By their own admission, the Self Realization Fellowship is a "religious organization". The professor said that it was a spiritual organization, specifically that it was not a religious one.
I believe there is a big difference. The various dictionaries don't make quite as large a distinction as I do though.
The part of me that has strongly ingrained American beliefs, was troubled by this assignment. No public university should require the completion of something like this unless offering a non-religious alternative or else if it were for a philosophy or religion class. I don't have a problem with it as a voluntary or extra credit assignment. I was offended (and my ancestors on all sides would be offended) that it was forced upon us.
But I went with the notion that I would find something of value in the experience. I chose the group meditation rather than the Sunday services, which are lectures.
A portrait of the founder (also on the webpage above) and Jesus took up center stage above what can only be described as an alter. There were four other large portraits there, including one of Gandhi, I think. The exhortations were to meditate on God. The song/chants were all about God. The "minister" wore vestments. The whole thing ended with "amen". The setting reminded me of every other religious fellowship worship service I have ever attended.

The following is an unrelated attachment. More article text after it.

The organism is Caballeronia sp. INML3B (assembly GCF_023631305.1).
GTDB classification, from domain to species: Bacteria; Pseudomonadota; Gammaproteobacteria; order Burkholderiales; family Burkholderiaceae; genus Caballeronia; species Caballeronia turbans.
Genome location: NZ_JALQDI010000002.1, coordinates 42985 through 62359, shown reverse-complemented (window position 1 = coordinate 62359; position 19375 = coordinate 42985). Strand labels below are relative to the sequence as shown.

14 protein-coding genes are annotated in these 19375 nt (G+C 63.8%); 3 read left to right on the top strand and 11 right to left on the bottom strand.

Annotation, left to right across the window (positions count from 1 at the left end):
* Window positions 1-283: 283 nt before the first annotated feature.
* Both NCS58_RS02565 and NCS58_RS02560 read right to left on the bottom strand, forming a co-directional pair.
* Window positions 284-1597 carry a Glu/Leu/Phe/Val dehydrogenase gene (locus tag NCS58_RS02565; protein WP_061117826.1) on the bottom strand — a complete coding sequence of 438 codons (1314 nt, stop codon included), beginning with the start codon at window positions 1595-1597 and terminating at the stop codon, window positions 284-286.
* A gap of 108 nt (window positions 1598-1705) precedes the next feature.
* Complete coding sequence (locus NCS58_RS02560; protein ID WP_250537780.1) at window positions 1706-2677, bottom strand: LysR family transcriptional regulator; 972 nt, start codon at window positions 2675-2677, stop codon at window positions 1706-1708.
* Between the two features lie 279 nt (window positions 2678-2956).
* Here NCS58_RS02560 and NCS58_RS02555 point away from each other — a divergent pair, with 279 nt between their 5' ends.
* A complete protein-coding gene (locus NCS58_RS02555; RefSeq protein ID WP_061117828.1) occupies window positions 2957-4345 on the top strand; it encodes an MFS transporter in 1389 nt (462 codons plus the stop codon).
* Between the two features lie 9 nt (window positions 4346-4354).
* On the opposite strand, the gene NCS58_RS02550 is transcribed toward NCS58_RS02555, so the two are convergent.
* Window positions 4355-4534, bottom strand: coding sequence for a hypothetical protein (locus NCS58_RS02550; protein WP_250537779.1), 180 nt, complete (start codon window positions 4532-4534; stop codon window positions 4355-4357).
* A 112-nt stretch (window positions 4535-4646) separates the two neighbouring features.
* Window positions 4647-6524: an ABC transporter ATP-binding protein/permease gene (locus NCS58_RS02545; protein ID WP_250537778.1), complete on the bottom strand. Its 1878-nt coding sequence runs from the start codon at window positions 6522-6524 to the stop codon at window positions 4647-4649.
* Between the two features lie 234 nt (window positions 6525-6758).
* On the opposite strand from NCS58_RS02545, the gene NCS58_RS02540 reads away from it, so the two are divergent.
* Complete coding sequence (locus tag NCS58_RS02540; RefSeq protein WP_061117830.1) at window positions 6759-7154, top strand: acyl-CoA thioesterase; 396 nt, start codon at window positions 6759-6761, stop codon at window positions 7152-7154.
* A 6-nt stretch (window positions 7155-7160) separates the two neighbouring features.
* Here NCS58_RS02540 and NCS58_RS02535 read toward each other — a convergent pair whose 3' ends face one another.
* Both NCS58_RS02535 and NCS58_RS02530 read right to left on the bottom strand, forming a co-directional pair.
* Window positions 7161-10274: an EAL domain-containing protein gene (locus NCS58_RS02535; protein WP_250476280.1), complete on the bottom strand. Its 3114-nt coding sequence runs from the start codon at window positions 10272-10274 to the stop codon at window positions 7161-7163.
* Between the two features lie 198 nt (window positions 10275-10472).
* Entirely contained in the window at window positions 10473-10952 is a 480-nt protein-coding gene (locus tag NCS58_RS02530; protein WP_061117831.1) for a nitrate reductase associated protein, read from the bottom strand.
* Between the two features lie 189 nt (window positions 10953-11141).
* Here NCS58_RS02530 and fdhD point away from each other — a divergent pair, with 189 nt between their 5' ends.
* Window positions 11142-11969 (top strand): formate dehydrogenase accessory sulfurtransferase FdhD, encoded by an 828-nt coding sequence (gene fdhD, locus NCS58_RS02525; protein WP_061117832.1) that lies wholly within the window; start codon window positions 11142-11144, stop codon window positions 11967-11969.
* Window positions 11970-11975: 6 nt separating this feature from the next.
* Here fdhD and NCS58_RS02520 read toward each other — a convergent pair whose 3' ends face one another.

But overall, the experience this morning was ok. I enjoyed the meditation part even
if I was slightly uncomfortable to begin with sitting in standard church pews and listening to people sing/chant short bits about God. The time allotted for silent meditation was slightly longer than I normally spend meditating, so it was a little more difficult to come back to the usual level of consciousness. The manner of signaling the end of the meditation was interesting. There were tones played in a slightly increasing volume. This may be somewhat standard in group meditations, but since I normally meditate alone, it was unique for me.
I think I will create a CD or a tape of chimes or temple bells- first with decreasing volume and then a timed silence and then with a similar rising volume to signal the end. I stay in meditation for however long I stay, but it usually winds up being about 20 minutes, sometimes shorter and sometimes longer -depending on which of the various types of meditation I am using on any particular day. I am not sure that having a timed sequence is beneficial.. but it was a pleasant enough experience to return that way, that I may try it at home.